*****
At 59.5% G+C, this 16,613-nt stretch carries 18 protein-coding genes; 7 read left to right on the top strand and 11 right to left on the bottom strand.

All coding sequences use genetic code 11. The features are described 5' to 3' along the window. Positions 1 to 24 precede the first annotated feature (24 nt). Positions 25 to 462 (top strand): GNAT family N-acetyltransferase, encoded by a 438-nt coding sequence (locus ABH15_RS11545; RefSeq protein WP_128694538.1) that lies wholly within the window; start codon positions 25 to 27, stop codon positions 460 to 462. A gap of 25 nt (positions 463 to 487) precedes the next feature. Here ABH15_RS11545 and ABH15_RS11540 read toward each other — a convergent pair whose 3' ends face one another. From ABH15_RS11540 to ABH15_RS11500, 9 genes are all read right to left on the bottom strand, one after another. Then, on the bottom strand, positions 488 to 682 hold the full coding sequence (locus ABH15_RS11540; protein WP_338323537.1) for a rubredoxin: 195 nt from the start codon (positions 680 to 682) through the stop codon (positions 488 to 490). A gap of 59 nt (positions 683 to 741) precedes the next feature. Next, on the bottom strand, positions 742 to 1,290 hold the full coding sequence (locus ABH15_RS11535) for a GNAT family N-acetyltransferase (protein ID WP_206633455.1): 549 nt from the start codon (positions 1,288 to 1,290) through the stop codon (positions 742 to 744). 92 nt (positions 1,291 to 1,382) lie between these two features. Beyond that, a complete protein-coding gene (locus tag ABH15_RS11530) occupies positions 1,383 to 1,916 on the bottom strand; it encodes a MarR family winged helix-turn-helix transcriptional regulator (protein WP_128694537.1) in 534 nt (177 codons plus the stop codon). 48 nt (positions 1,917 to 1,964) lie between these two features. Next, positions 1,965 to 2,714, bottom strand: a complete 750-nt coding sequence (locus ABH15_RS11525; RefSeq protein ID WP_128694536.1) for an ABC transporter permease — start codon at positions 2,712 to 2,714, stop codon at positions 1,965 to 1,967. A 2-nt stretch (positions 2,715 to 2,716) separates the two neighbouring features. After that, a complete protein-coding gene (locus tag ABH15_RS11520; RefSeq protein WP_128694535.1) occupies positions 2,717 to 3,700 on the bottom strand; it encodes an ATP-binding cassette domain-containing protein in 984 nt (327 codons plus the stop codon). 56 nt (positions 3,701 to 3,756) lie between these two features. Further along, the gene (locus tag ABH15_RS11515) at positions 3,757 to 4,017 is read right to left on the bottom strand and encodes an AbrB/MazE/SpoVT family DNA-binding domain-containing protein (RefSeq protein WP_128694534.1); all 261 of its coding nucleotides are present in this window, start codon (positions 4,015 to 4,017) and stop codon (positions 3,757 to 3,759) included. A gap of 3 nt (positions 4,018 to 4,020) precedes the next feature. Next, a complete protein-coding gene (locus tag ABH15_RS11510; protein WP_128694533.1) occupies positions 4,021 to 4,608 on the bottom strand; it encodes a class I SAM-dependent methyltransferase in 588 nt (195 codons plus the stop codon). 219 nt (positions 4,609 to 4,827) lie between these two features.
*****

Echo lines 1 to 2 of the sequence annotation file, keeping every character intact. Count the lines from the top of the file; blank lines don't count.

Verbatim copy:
At 59.5% G+C, this 16,613-nt stretch carries 18 protein-coding genes; 7 read left to right on the top strand and 11 right to left on the bottom strand.

All coding sequences use genetic code 11. The features are described 5' to 3' along the window. Positions 1 to 24 precede the first annotated feature (24 nt). Positions 25 to 462 (top strand): GNAT family N-acetyltransferase, encoded by a 438-nt coding sequence (locus ABH15_RS11545; RefSeq protein WP_128694538.1) that lies wholly within the window; start codon positions 25 to 27, stop codon positions 460 to 462. A gap of 25 nt (positions 463 to 487) precedes the next feature. Here ABH15_RS11545 and ABH15_RS11540 read toward each other — a convergent pair whose 3' ends face one another. From ABH15_RS11540 to ABH15_RS11500, 9 genes are all read right to left on the bottom strand, one after another. Then, on the bottom strand, positions 488 to 682 hold the full coding sequence (locus ABH15_RS11540; protein WP_338323537.1) for a rubredoxin: 195 nt from the start codon (positions 680 to 682) through the stop codon (positions 488 to 490). A gap of 59 nt (positions 683 to 741) precedes the next feature. Next, on the bottom strand, positions 742 to 1,290 hold the full coding sequence (locus ABH15_RS11535) for a GNAT family N-acetyltransferase (protein ID WP_206633455.1): 549 nt from the start codon (positions 1,288 to 1,290) through the stop codon (positions 742 to 744). 92 nt (positions 1,291 to 1,382) lie between these two features. Beyond that, a complete protein-coding gene (locus tag ABH15_RS11530) occupies positions 1,383 to 1,916 on the bottom strand; it encodes a MarR family winged helix-turn-helix transcriptional regulator (protein WP_128694537.1) in 534 nt (177 codons plus the stop codon). 48 nt (positions 1,917 to 1,964) lie between these two features. Next, positions 1,965 to 2,714, bottom strand: a complete 750-nt coding sequence (locus ABH15_RS11525; RefSeq protein ID WP_128694536.1) for an ABC transporter permease — start codon at positions 2,712 to 2,714, stop codon at positions 1,965 to 1,967. A 2-nt stretch (positions 2,715 to 2,716) separates the two neighbouring features. After that, a complete protein-coding gene (locus tag ABH15_RS11520; RefSeq protein WP_128694535.1) occupies positions 2,717 to 3,700 on the bottom strand; it encodes an ATP-binding cassette domain-containing protein in 984 nt (327 codons plus the stop codon). 56 nt (positions 3,701 to 3,756) lie between these two features. Further along, the gene (locus tag ABH15_RS11515) at positions 3,757 to 4,017 is read right to left on the bottom strand and encodes an AbrB/MazE/SpoVT family DNA-binding domain-containing protein (RefSeq protein WP_128694534.1); all 261 of its coding nucleotides are present in this window, start codon (positions 4,015 to 4,017) and stop codon (positions 3,757 to 3,759) included. A gap of 3 nt (positions 4,018 to 4,020) precedes the next feature. Next, a complete protein-coding gene (locus tag ABH15_RS11510; protein WP_128694533.1) occupies positions 4,021 to 4,608 on the bottom strand; it encodes a class I SAM-dependent methyltransferase in 588 nt (195 codons plus the stop codon). 219 nt (positions 4,609 to 4,827) lie between these two features.